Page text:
Per official channels, "Things get backed up around using Washington High as a venue for 8:30 mainstage shows (particularly last night and tonight). Set changeovers can delay performers, so 11 is generally a safer bet. But doors always open by 10."
With the disclaimer that I tried the "11 is a safer bet" approach two nights ago, and missed part of Miniature Dramas. SIGH.
One mark of a promising theater company, to me, is the ability to do a lot with a little. Tackling a centuries-long, war-addled saga in a foreign language with a cast of two and a set comprised mostly of produce boxes? Yeah, I’d say that counts.
All right, I’m sorry to say it, but my public school education taught me very little about Mexico’s history, and I’m guessing I’m not the only one. But you know what that means? Asalto al Agua Transparente, the drama of the perpetual struggle for water as power in the Basin of Mexico, is like a brand new story! Shiny.
Luisa Pardo and Gabino RodrÍguez, the founders of Lagartijas Tiradas al Sol, slip seamlessly between then and now, weaving a present-day scene of two lonely city-dwellers between a tag-team storytelling reenactment of sorts… It’s kind of hard to explain because I’ve never quite seen it done like this—another sign of exciting new theater work.
Last night's Works two-part program Miniature Dramas actually started on time, an event I was so unprepared for that I unfortunately missed the first few minutes of Laure Heit's charming set. Our photographer described it, aptly, as a resembling a live-action indie comic—hunched over her tiny world of paper cutouts, Heit told clever little stories about a tiger-riding girl and a boy who caught on fire (real fire! the magic of live theater!). She then pounded a glass of wine before launching into a segment called "27 pictures of myself naked," 27 drawings of a little naked figure riding a bike, popping, telling a secret, "talking on an old-fashioned phone," and more. Her miniature paper stage was projected onto a big screen behind her; it was fun to watch both the images on the screen, and Heit herself on the stage, intently focused on her tiny creations.
I was less captivated by the evening's second segment, David Commander's In Fight. The setup was similar—a live, small-scale production projected onto a big screen—only his featured a large paper-machÉ airplane populated by Star Wars action figures (Princess Leia flight attendants? That is someone's very specific fantasy, I'm sure of it). Commander's manipulation of sound and cameras was impressive, as he took the audience inside the plane, then inside the TV programs the people on the plane were watching (SkyMall's nefarious influence featured prominently). But while technically impressive, the we-are-all-passengers-on-a-crashing-plane subtext seemed too obvious, and frankly not interesting enough to justify the amount of effort Commander expended on the production.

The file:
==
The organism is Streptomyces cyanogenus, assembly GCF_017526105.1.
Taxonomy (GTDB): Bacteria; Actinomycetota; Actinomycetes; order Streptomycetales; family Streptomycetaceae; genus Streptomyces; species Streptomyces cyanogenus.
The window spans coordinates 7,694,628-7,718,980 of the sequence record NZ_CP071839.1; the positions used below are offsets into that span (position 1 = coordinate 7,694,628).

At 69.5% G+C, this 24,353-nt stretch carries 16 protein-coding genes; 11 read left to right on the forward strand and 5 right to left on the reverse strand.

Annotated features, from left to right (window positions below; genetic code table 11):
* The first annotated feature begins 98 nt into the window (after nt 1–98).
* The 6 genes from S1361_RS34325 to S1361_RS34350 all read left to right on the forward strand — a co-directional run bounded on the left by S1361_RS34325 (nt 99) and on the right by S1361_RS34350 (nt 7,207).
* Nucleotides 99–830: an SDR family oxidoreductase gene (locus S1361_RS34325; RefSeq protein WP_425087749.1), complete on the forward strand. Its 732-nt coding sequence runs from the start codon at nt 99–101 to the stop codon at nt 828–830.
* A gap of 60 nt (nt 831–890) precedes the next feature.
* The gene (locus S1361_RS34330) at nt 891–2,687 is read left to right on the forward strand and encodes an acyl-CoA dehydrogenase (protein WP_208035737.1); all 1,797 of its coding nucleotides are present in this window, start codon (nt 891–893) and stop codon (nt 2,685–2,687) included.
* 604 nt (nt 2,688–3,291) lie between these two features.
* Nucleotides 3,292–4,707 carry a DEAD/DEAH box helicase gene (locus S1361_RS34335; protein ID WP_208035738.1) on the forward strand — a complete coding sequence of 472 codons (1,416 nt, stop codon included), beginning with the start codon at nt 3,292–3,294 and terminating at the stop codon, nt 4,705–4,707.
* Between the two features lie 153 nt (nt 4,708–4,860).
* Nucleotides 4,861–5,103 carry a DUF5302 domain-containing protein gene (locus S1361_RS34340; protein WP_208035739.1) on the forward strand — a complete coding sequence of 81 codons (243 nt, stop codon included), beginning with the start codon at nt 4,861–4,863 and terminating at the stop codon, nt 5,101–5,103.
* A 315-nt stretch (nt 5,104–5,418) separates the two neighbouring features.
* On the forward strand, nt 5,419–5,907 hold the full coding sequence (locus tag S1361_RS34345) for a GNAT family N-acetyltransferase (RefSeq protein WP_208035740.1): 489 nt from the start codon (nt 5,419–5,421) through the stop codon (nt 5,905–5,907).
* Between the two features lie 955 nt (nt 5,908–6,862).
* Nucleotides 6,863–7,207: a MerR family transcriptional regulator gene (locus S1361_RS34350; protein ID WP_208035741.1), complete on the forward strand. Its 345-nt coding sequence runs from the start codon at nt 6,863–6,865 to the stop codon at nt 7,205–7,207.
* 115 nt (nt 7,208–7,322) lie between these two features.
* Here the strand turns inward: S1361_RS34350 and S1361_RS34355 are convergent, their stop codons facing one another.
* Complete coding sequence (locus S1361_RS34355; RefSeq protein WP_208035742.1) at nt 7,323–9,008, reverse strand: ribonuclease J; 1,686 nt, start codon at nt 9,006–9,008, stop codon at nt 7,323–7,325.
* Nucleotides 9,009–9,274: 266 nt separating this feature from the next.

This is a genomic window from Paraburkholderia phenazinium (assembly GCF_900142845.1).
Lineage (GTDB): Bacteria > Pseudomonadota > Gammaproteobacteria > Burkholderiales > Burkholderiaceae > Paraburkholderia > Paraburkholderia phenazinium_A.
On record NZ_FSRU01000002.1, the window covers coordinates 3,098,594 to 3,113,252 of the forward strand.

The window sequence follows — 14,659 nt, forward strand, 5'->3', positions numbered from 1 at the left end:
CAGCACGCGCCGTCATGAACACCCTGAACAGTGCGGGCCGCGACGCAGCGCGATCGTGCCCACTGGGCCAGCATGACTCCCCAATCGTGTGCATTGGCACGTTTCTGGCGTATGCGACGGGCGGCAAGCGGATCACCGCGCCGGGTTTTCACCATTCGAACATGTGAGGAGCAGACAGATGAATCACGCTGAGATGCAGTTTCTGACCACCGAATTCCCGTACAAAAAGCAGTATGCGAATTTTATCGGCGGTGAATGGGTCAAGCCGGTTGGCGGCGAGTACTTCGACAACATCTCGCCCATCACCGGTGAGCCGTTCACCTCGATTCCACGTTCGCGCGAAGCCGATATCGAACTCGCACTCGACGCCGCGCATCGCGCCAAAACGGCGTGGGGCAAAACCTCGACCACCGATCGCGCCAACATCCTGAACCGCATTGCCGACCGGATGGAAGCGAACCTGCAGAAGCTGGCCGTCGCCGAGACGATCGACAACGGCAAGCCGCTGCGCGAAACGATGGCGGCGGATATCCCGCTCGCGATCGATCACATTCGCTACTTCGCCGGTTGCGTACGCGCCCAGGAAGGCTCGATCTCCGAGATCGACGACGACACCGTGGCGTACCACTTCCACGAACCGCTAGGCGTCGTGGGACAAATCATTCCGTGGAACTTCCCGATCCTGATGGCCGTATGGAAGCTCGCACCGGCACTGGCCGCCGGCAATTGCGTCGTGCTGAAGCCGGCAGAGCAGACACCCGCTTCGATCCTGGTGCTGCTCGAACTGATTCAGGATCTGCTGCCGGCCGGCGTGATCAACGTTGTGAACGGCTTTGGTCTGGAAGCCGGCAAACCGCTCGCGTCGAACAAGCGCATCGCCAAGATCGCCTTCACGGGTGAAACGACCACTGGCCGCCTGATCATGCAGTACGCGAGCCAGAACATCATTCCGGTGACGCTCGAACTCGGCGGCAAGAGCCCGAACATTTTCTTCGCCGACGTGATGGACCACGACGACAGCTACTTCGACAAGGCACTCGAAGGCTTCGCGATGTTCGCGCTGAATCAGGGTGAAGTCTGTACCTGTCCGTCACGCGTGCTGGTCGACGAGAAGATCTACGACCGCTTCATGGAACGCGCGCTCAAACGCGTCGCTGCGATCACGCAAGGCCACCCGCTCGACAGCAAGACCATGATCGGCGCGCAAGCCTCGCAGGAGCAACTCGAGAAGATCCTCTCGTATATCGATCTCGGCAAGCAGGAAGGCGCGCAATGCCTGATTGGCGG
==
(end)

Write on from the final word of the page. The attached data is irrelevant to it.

We wrote about Ten Tiny Dances yesterday—here are some pictures to go along with the words.
Last night was the first and last performance of Fluid Hug-Hug's Glowing. If you missed it, my apologies in advance: It would be a lot better to see the dance—it’s so much about the subtleties in seeing—than to read whatever recap I will muster about it. Check this out, at least:
The majority of the piece is performed in silence (you can barely hear the dancers’ feet hit the floor). This means all of the attention is on the visuals, and there’s a ton to see indeed. The lighting and the movement are masterful. Choreographer Kota Yamazaki has a Butoh background, but infuses it with a lot of other dance influences. Yamazaki’s company, Fluid Hug-Hug, is comprised of six dancers, hailing from all over: Japan, America, Ethiopia and Senegal. The name "Fluid Hug-Hug" says a lot—the word “fluid” kept coming to mind during yesterday’s performance. From Yamazaki’s website: “Yamazaki believes that a person is fluid and has to keep flowing, like water, so that exchange between people from different backgrounds can become more easy and free. The name of Fluid hug-hug came from this idea of fluidity and meeting people from all over the world.”